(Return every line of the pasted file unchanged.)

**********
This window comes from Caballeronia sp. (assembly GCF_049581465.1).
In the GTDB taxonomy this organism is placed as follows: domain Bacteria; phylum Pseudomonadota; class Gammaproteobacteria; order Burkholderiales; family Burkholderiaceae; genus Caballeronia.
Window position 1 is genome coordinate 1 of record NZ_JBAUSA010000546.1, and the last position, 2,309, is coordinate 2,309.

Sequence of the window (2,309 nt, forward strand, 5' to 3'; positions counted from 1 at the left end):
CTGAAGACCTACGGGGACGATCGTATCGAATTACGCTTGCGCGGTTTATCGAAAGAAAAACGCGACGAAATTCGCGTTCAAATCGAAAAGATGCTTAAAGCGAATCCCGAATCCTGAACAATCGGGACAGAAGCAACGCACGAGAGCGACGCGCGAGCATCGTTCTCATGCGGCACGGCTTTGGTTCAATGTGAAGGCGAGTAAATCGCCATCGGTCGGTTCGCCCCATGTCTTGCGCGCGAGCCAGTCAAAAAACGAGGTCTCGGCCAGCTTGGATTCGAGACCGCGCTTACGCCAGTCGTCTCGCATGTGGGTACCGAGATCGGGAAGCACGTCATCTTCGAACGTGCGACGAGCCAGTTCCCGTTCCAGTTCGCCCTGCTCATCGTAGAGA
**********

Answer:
This window comes from Caballeronia sp. (assembly GCF_049581465.1).
In the GTDB taxonomy this organism is placed as follows: domain Bacteria; phylum Pseudomonadota; class Gammaproteobacteria; order Burkholderiales; family Burkholderiaceae; genus Caballeronia.
Window position 1 is genome coordinate 1 of record NZ_JBAUSA010000546.1, and the last position, 2,309, is coordinate 2,309.

Sequence of the window (2,309 nt, forward strand, 5' to 3'; positions counted from 1 at the left end):
CTGAAGACCTACGGGGACGATCGTATCGAATTACGCTTGCGCGGTTTATCGAAAGAAAAACGCGACGAAATTCGCGTTCAAATCGAAAAGATGCTTAAAGCGAATCCCGAATCCTGAACAATCGGGACAGAAGCAACGCACGAGAGCGACGCGCGAGCATCGTTCTCATGCGGCACGGCTTTGGTTCAATGTGAAGGCGAGTAAATCGCCATCGGTCGGTTCGCCCCATGTCTTGCGCGCGAGCCAGTCAAAAAACGAGGTCTCGGCCAGCTTGGATTCGAGACCGCGCTTACGCCAGTCGTCTCGCATGTGGGTACCGAGATCGGGAAGCACGTCATCTTCGAACGTGCGACGAGCCAGTTCCCGTTCCAGTTCGCCCTGCTCATCGTAGAGA